What does it mean to inhabit a post-world? We are in a state where we have been told variously we are already
posthuman, have always been posthuman, should strive to become eternal
transhuman, where subjectivity is long gone yet still subjectification and stratification, where one is made a subject and placed within a hierarchical strata, continue to make the lives of individuals, even recognized ones, precarious, vulnerable or absent. We are in a world where the struggle between minoritarian subjects has become as volatile as that between minoritarians (not minorities but those who have less access to power, overwhelmingly the great majority) and majoritarian systems. Feminists, as the largest and most diverse group of those who struggle not only with being bestowed an agency-driven subjectivity but also the
desire for subjectivity at all, seem to be an obvious place to begin with the Charybdis that is the status of identity in contemporary political activism. Randomly and arbitrarily, our world has been generally bifurcated into two
genders in spite of there being plenty of opportunities for divisions to occur elsewhere or as proliferations rather than as a binary.
class and continuing minoritarianisms augment all subjectivities as they are increasingly
seen as being made up of minutiae of isomorphic choices of subjectificating binaries where there is a dominant term (usually white, usually male, usually straight and so forth) and the secondary term is ‘everything else’, which is coterminous with a perceived ‘failure’ to be dominant. Perception of failure has historically been marked as a failure to perceive at all, leading to various making-invisible of subjects that has produced in identity politics the various projects of representation of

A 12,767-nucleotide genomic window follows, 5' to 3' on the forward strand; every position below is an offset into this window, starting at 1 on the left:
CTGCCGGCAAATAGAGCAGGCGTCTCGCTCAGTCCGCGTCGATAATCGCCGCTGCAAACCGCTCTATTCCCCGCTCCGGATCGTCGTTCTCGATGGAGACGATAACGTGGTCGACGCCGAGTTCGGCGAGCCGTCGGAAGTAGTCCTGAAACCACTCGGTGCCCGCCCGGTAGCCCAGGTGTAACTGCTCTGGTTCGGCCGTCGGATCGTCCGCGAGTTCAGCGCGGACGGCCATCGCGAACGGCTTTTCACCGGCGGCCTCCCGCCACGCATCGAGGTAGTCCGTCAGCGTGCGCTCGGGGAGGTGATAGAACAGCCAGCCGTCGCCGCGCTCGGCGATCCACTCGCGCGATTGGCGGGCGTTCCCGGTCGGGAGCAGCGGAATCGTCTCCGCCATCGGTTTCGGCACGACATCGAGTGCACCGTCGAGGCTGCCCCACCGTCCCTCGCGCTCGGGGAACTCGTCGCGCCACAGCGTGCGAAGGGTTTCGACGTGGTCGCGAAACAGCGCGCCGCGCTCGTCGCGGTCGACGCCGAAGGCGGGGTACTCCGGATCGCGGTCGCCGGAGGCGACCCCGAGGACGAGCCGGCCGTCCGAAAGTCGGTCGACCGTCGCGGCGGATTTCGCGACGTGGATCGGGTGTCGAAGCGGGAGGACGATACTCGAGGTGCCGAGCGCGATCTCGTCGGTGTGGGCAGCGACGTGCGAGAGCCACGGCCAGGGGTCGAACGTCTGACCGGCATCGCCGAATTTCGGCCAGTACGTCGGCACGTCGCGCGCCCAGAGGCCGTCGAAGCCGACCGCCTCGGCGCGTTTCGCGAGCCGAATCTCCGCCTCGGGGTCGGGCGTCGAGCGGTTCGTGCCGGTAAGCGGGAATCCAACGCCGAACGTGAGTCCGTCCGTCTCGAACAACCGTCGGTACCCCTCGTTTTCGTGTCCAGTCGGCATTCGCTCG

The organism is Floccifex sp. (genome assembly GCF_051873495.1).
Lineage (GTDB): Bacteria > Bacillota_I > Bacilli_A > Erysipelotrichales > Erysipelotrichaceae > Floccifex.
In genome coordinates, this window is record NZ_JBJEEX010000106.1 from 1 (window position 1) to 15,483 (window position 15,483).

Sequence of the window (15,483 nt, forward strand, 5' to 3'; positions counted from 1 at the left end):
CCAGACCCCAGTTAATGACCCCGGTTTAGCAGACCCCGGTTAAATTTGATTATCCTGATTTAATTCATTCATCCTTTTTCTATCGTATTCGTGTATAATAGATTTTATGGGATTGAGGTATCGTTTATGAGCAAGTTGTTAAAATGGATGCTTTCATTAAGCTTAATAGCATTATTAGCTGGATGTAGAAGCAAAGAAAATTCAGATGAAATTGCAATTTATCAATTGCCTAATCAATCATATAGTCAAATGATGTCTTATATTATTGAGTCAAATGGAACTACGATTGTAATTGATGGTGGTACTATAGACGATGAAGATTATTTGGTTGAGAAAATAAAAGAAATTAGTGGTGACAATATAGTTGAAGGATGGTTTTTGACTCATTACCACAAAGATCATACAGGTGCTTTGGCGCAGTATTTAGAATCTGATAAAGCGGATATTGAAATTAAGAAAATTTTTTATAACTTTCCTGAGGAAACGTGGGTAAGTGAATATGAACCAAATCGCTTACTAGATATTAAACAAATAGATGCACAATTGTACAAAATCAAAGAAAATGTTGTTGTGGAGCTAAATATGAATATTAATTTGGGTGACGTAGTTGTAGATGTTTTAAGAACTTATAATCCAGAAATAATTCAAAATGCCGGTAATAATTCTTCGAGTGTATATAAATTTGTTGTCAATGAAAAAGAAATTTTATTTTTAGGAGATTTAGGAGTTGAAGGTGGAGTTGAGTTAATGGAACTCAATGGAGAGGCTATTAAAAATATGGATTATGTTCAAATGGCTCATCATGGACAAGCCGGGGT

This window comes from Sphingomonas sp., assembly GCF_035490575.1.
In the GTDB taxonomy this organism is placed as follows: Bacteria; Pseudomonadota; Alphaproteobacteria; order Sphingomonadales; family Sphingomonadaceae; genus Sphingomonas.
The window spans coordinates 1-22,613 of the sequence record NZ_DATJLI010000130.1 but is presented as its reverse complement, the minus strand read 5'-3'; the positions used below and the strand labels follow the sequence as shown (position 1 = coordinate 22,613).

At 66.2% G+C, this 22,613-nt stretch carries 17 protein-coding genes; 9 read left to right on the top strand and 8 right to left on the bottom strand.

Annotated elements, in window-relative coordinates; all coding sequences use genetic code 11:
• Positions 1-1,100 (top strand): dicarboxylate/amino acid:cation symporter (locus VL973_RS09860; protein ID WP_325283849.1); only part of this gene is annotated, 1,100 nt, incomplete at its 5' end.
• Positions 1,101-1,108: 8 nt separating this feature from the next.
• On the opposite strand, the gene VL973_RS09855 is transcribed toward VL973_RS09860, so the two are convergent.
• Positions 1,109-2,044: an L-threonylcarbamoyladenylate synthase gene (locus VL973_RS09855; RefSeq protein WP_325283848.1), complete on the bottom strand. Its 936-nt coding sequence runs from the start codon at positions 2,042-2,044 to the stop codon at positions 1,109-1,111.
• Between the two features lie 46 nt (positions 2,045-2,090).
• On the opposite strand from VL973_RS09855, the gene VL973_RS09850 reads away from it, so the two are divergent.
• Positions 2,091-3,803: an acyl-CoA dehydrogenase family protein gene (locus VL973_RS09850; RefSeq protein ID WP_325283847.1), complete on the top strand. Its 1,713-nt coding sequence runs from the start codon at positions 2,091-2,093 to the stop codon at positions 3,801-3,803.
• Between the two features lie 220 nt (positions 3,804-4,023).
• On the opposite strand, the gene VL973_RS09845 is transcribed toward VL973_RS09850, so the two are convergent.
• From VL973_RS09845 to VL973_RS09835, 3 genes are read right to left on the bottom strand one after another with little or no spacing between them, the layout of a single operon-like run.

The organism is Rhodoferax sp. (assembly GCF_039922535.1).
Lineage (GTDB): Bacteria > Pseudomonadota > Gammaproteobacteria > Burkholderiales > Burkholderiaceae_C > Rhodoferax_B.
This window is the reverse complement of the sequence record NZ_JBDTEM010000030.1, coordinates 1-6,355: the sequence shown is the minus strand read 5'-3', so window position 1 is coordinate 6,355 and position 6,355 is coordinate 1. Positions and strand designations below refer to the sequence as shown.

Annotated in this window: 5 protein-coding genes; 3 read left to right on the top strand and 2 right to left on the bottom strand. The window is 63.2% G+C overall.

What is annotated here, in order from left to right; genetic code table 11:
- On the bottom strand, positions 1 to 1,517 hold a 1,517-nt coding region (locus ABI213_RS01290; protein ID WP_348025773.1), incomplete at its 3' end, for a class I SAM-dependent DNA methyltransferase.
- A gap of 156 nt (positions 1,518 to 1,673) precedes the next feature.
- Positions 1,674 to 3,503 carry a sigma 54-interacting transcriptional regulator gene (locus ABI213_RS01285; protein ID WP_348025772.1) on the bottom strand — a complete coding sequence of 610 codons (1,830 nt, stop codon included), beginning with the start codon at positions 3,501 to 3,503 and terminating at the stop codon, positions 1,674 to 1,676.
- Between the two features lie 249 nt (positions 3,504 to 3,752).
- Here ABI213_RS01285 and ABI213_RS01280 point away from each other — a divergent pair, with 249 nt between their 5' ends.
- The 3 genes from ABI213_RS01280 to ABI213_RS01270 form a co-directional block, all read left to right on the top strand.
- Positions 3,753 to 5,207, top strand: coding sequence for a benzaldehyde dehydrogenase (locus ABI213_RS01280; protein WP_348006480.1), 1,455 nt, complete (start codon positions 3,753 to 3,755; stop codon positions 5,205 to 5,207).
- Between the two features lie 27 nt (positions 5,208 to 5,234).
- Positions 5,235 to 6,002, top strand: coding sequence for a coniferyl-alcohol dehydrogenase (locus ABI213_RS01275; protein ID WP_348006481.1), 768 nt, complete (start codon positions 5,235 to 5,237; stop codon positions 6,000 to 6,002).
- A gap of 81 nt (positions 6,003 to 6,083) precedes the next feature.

difference in order to be counted as human – legally, ethically and scientifically. This chapter proposes the ahuman advocacy of no longer wanting to count as human. This claim is contentious precisely because many humans and all nonhumans still await their time of counting. Identity politics has long been critical of posthuman philosophy’s forsaking of identity for metamorphic becomings and transformative post-subjectivity, while posthuman philosophy’s many critiques of identity (with which I stand) still struggles with how to acknowledge dark histories of oppression without perpetuating the identities to which they were victims. I will attempt to explore and pre-empt the later chapters’ call to activism by addressing this seeming impasse, which I see as no impasse at all.